Last night, my son did something that caused him to lose his privilege to use the iPad.
My confession: I mourned.
Most parents these days have a love-hate relationship with technology.
We watched a documentary the other night that shared that the stimulation from a game lights up the same areas of the brain as crack cocaine. Not good.
I watch as my son calls his 75 year-old grandmother on FaceTime and she joins his Roblox world where they play video games together, talking and laughing even though they are physically located thousands of miles apart. (Just a side note here, I think it is radically cool that my mom is playing Roblox with her grandson. #NotYourTypicalGrandma). Very good.
My son is an only child. I can’t tell him to go outside and play with his brother. Having been an only child myself, I found enjoyment in books back in the dark ages when Atari and Nintendo were the latest tech inventions. And, I’ll admit, I had some pretty stellar pretend friends until I was six.
Yet, when my son is banned from the iPad, he and I both go into a bit of a swirl wondering what to fill that new-found time with. Historically, filling open time involves me.
Does my willingness to support his tech-friend make me a bad parent? Maybe.
What it made me realize last night is that I’m not yet a bad parent, but I can be a more conscious parent. I can access the thousands of resources available on (yep, you guessed it) technology to find alternative activities.
I’ve taken the easy way out too long.
And, if my pals reading this ever want a cute and respectful 8-year-old to come over and play, he’d choose a friend over the iPad any day.
In that fact, I find hope that I haven’t ruined him…yet.
*If you’re willing to share your go-to sites, ideas for non-tech activities, and helpful hints, I’d be forever grateful.
Hhhhmmmm, I’ll be interesting to see what other parents post as I’m sure I can borrow some tips for when my 2 kids earned time alone. In the meantime, here are some thoughts and things that I’ve tried. Hope they help!
1. Take him to the library on Saturdays – there are many free, yeap FREE programs at the library that at this age they can enjoy. And the best part is that you can get to hang around with free wi-fi to catch-up on anything or bring a book alone and have some solo time.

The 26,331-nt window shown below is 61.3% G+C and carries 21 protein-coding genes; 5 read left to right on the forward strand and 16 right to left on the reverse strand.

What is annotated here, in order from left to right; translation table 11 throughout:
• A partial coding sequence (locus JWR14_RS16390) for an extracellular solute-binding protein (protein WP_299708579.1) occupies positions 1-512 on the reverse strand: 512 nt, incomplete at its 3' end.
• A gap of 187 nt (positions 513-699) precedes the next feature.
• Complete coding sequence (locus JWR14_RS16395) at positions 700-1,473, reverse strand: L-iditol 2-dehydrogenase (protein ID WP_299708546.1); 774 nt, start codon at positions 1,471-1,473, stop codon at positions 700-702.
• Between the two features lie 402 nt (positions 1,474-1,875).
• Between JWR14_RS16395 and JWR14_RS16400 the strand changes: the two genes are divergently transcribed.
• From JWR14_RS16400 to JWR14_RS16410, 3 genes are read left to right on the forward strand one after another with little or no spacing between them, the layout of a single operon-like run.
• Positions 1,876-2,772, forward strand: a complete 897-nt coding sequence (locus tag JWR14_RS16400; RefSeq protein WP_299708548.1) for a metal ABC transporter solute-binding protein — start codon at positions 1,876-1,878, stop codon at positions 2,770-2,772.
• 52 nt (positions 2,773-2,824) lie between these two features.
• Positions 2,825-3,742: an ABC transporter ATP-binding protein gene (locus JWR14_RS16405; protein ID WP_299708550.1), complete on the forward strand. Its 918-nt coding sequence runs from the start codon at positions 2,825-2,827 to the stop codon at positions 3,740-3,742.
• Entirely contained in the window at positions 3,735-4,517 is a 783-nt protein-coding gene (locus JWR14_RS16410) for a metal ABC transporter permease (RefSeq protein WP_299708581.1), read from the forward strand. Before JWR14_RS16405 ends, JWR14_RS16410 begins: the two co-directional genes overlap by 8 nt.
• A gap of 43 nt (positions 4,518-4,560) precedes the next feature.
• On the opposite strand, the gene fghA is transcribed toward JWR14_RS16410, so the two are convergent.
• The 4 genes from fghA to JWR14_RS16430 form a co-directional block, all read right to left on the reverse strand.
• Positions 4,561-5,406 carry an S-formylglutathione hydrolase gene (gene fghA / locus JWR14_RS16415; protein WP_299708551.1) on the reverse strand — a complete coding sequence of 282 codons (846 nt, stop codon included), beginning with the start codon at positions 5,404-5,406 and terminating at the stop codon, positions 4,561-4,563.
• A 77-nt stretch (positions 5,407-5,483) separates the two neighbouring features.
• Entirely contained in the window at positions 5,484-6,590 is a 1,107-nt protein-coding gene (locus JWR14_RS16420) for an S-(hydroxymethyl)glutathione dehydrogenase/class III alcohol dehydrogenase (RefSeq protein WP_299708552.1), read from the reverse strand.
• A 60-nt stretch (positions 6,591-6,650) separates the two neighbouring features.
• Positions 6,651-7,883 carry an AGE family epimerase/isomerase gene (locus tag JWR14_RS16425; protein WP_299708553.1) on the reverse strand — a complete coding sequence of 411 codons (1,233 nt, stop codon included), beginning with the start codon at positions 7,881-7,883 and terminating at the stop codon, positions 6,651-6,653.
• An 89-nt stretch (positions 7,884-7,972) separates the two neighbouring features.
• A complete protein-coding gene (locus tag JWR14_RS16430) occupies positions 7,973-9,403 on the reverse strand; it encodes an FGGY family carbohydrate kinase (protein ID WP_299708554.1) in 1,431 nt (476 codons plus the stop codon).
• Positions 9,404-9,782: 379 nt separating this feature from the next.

2. Make the electronics time a privilege. At home, I try to enforce that they have to earn it and they know that at any moment, I can take it away. Giving electronics always come with a ticking clock (depending on how much time I want, it’s the time that they get)
3. Tap on their hobbies. Does he like reading? Writing? Painting? Building legos? Learning on his own? Be creative here, you can borrow books from the library and he can explore. Planning a trip? Get the kids version of where you’re going and ask him to read and then tell you where he wants to go and why
4. Old school: letters – yeap! He enjoys playing Roblox with grandma? What about writing letters to her? I’m sure it will be a nice memoir finding those treasures later on of what he wrote, how he expressed himself, and see how his writing has changed (I’m a softy on this so a date must always be included so I know how old they were)
5. Bubble bath – this gives me 30-40 mins for myself always. At the end you can do some bubbles for him. They’re never too old for that ;D
6. Google – have you tried to looking for safe activities for a child that don’t require adult participation?
7. Reading – this one is repetitive from above but I love it! Even my son that has pushed back on me now will grab a book borrowed from the library and read by himself
8. User timers – tell your son that mommy (and daddy) need some adult time and that he can play in his room for the next TBD. In the meantime, he’s only allowed to come outside to use the bathroom. Of course, time it wisely so he’s not tempted to be asking for a snack
9. DVD players – let him watch a movie by himself in his room. Break the rules and bring some popcorn for him (even I, yeap, you read it correctly have done so). We have a cheap DVD player that we use on road trips. That way he’s not connected to internet
10. Solitaire cards – kids are a lot smarter than we think. What about teaching him this game? And then he can tell you how many he won by himself?
11. Puzzles – age appropriate (i.e. no 750+ pieces or a family puzzle), something that he can do by himself
12. Circuit toys – the trick here is for him to practice them by himself so he can later show you. Not every time he does one b/c then this will defeat the purpose
Oh my gosh. These are wonderful tips, my friend. Thank you for sharing with me and sharing with others. I can’t tell you how much I appreciate it.